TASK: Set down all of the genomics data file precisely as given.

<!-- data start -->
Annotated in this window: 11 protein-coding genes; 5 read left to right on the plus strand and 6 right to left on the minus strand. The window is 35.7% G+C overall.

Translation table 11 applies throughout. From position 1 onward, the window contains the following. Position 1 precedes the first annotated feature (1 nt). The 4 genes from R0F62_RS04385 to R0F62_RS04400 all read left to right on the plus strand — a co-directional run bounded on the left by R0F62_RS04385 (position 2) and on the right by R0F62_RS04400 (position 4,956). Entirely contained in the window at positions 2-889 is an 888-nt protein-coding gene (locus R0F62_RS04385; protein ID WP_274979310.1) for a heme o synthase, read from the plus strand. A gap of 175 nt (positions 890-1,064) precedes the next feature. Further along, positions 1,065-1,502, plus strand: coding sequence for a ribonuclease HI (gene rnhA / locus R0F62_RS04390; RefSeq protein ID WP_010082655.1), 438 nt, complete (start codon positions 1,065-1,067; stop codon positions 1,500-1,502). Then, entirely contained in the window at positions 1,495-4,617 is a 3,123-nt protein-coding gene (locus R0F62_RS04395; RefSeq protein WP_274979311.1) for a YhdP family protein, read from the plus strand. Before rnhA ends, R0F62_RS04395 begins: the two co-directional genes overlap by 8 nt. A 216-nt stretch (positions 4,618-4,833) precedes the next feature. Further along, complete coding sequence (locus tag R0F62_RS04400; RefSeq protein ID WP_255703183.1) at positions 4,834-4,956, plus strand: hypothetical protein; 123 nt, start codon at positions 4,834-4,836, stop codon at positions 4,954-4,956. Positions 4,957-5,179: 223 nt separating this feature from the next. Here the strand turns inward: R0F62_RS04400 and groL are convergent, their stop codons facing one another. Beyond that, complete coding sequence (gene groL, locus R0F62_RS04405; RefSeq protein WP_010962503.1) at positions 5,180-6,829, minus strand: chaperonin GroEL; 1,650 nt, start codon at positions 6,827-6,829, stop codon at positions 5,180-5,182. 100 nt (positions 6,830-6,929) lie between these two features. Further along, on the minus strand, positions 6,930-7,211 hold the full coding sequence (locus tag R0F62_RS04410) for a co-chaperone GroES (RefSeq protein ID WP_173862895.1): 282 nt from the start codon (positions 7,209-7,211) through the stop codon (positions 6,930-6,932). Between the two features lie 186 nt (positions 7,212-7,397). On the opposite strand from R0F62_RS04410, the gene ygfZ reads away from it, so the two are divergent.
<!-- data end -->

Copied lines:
Annotated in this window: 11 protein-coding genes; 5 read left to right on the plus strand and 6 right to left on the minus strand. The window is 35.7% G+C overall.

Translation table 11 applies throughout. From position 1 onward, the window contains the following. Position 1 precedes the first annotated feature (1 nt). The 4 genes from R0F62_RS04385 to R0F62_RS04400 all read left to right on the plus strand — a co-directional run bounded on the left by R0F62_RS04385 (position 2) and on the right by R0F62_RS04400 (position 4,956). Entirely contained in the window at positions 2-889 is an 888-nt protein-coding gene (locus R0F62_RS04385; protein ID WP_274979310.1) for a heme o synthase, read from the plus strand. A gap of 175 nt (positions 890-1,064) precedes the next feature. Further along, positions 1,065-1,502, plus strand: coding sequence for a ribonuclease HI (gene rnhA / locus R0F62_RS04390; RefSeq protein ID WP_010082655.1), 438 nt, complete (start codon positions 1,065-1,067; stop codon positions 1,500-1,502). Then, entirely contained in the window at positions 1,495-4,617 is a 3,123-nt protein-coding gene (locus R0F62_RS04395; RefSeq protein WP_274979311.1) for a YhdP family protein, read from the plus strand. Before rnhA ends, R0F62_RS04395 begins: the two co-directional genes overlap by 8 nt. A 216-nt stretch (positions 4,618-4,833) precedes the next feature. Further along, complete coding sequence (locus tag R0F62_RS04400; RefSeq protein ID WP_255703183.1) at positions 4,834-4,956, plus strand: hypothetical protein; 123 nt, start codon at positions 4,834-4,836, stop codon at positions 4,954-4,956. Positions 4,957-5,179: 223 nt separating this feature from the next. Here the strand turns inward: R0F62_RS04400 and groL are convergent, their stop codons facing one another. Beyond that, complete coding sequence (gene groL, locus R0F62_RS04405; RefSeq protein WP_010962503.1) at positions 5,180-6,829, minus strand: chaperonin GroEL; 1,650 nt, start codon at positions 6,827-6,829, stop codon at positions 5,180-5,182. 100 nt (positions 6,830-6,929) lie between these two features. Further along, on the minus strand, positions 6,930-7,211 hold the full coding sequence (locus tag R0F62_RS04410) for a co-chaperone GroES (RefSeq protein ID WP_173862895.1): 282 nt from the start codon (positions 7,209-7,211) through the stop codon (positions 6,930-6,932). Between the two features lie 186 nt (positions 7,212-7,397). On the opposite strand from R0F62_RS04410, the gene ygfZ reads away from it, so the two are divergent.